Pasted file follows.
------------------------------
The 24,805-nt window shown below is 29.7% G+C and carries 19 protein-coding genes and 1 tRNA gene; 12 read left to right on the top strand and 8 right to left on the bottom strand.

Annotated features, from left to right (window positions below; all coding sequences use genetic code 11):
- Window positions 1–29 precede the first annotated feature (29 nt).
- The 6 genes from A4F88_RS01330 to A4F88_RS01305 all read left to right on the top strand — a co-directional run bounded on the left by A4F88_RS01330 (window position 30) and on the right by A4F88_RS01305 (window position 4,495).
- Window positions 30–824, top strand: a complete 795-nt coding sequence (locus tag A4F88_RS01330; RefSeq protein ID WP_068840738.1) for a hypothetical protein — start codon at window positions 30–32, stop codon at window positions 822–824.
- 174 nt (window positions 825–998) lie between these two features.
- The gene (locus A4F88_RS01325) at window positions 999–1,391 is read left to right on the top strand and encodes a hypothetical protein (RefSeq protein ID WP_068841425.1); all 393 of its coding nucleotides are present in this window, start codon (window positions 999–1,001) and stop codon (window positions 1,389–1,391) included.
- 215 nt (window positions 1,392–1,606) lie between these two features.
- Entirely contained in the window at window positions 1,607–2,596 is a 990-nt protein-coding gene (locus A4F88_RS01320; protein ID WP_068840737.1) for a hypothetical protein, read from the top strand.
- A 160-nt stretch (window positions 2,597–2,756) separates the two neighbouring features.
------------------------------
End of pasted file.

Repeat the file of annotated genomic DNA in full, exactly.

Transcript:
The 24,805-nt window shown below is 29.7% G+C and carries 19 protein-coding genes and 1 tRNA gene; 12 read left to right on the top strand and 8 right to left on the bottom strand.

Annotated features, from left to right (window positions below; all coding sequences use genetic code 11):
- Window positions 1–29 precede the first annotated feature (29 nt).
- The 6 genes from A4F88_RS01330 to A4F88_RS01305 all read left to right on the top strand — a co-directional run bounded on the left by A4F88_RS01330 (window position 30) and on the right by A4F88_RS01305 (window position 4,495).
- Window positions 30–824, top strand: a complete 795-nt coding sequence (locus tag A4F88_RS01330; RefSeq protein ID WP_068840738.1) for a hypothetical protein — start codon at window positions 30–32, stop codon at window positions 822–824.
- 174 nt (window positions 825–998) lie between these two features.
- The gene (locus A4F88_RS01325) at window positions 999–1,391 is read left to right on the top strand and encodes a hypothetical protein (RefSeq protein ID WP_068841425.1); all 393 of its coding nucleotides are present in this window, start codon (window positions 999–1,001) and stop codon (window positions 1,389–1,391) included.
- 215 nt (window positions 1,392–1,606) lie between these two features.
- Entirely contained in the window at window positions 1,607–2,596 is a 990-nt protein-coding gene (locus A4F88_RS01320; protein ID WP_068840737.1) for a hypothetical protein, read from the top strand.
- A 160-nt stretch (window positions 2,597–2,756) separates the two neighbouring features.